Under blue skies and the towers of RMIT people gathered to remember two Tasmanian aborigines who were executed on this site in Melbourne on January 20, 1842. There is a growing campaign to acknowledge this forgotten history and to give recognition to Tunnerminnerwait and Maulboyheenner as freedom fighters resisting the invasion and European settlement of Australia.
The Commemorations have been occurring on January 20 for the last 6 years, starting small and now numbering over 100 people. (Yes, I did a head count today). In 2009 the newly elected Melbourne Lord Mayor Robert Doyle even attended to commemorate this story of aboriginal resistance.
The event was launched by indigenous activist Robbie Thorpe, from the Gurnai people, doing a brief welcome to country ceremony while the smell of burning gum leaves wafted amoung the assembled crowd. Robbie maintains that Australia is one huge crime scene, a scene of genocide. Sovereignity has never been ceeded by the aboriginal people who resisted the invasion. Australia is the only British Commonweath country not to have signed a treaty with it's indigenous people. (Youtube: Robbie Thorpe - Welcome to country)
Sharon Firebrace, a Wiradjuri person active and living in Melbourne, also spoke passionately about the need to write Tunnerminnerwait and Maulboyheenner into the history books and the education system and the continuing need to address the problems of Australia's First Nations people. (Youtube: Sharon Firebrace)
Dr Joseph Toscano has been the primary spokeperson who has articulated the story to the public backed by a commemoration committee. (Watch Youtube video) The essential details were researched by Janine Roberts and published in 1986 in the book Jack of Cape Grim. Toscano recited a list of apologies of people invited who could not attend which included the Governor General Quentin Bryce, Julia Gillard (when she was Deputy PM), Lord Mayor Robert Doyle (who attended in 2009) and other councillors from Melbourne City Council.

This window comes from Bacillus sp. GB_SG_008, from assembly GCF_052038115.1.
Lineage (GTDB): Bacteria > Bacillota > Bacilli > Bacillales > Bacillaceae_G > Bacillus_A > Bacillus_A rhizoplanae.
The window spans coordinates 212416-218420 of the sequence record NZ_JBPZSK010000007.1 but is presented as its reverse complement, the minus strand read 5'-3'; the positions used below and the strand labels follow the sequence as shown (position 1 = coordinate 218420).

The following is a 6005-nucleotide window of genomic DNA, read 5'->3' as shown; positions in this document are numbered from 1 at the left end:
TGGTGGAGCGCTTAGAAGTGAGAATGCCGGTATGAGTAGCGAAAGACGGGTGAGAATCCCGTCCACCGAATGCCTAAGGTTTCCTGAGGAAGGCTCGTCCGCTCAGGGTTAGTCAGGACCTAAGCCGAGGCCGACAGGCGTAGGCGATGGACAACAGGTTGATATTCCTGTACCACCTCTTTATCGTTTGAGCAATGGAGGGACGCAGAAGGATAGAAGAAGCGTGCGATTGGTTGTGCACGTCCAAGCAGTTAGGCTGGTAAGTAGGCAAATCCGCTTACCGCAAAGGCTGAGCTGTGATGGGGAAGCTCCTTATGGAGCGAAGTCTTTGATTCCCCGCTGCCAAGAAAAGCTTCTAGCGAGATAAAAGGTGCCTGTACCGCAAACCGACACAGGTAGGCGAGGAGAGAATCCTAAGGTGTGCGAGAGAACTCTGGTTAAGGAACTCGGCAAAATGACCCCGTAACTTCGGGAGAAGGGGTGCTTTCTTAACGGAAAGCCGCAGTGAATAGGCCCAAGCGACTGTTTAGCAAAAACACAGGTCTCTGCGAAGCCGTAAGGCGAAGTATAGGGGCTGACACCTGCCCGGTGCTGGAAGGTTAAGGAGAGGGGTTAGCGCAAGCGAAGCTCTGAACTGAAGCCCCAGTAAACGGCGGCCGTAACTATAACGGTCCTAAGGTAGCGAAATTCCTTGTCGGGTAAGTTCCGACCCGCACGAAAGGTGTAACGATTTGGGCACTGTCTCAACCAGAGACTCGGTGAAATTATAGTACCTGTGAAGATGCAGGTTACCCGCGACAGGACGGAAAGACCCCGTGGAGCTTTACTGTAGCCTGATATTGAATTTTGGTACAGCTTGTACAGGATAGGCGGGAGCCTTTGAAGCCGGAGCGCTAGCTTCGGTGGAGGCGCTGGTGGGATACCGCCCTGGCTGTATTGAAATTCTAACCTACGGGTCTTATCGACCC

Joseph Toscano called for January 20 to be indigenous freedom fighters day; to be celebrated and commemorated across Australia in big events and small from 2012.
Greens Councillor Cathy Oke attended and gave a succinct report on Melbourne City Council progress on a comprehensive survey of indigenous history and culture in the area. The gears still seem to move awfully slowly.
Adam Bandt, the Greens Federal member of parliament for Melbourne spoke and gave his support for the campaign for public recognition for the two freedom fighters, a small step towards negotiating a treaty with aboriginal Australia and reconciliation. (Youtube: Adam Bandt)
Herman Wainggai, Asia Pacific co-ordinator of the West Papua National Authority spoke from personal experience - "If you don't fight you lose". Many Papuan people have been killed by the Indonesian military in the struggle for freedom and independence for West Papua and his words came from the heart and in solidarity with first nations peoples of Australia. (Youtube: Herman Wainggai)
Tasmanian aborigines Tunnerminnerwait and Maulboyheenner were the first judicial executions in Melbourne on January 20, 1842, The execution was held in public attended by about 5,000 people, a quarter of Melbourne's population at the time. The two had been found guilty of murder of two whalers on circumstantial evidence in a court in which they could not make statements in their own defence. The Jury had asked for clemency due to the circumstances, but this was refused by Colonial authorities in Sydney.
Along with Planobeena, Pyterrunner, and Trucannini, they had waged an 8 week campaign of resistance to settlement from Dandenong to Western Port and South Gippsland districts on the outskirts of Melbourne that had the new settlement of Melbourne in uproar. It took 3 military expeditions to successfully track and capture them, with the help of native police.
After speeches and an open microphone for comments, a silent procession was held down to the Queen Victoria Markets, the site of Melbourne's first cemetery where the bodies of the two executed aborigines were interred. Bundles of flowers were laid on the hot tarmac, a minutes silence was observed, and the sounds of the didgeridoo throbbed over the market briefly played by Robbie Thorpe.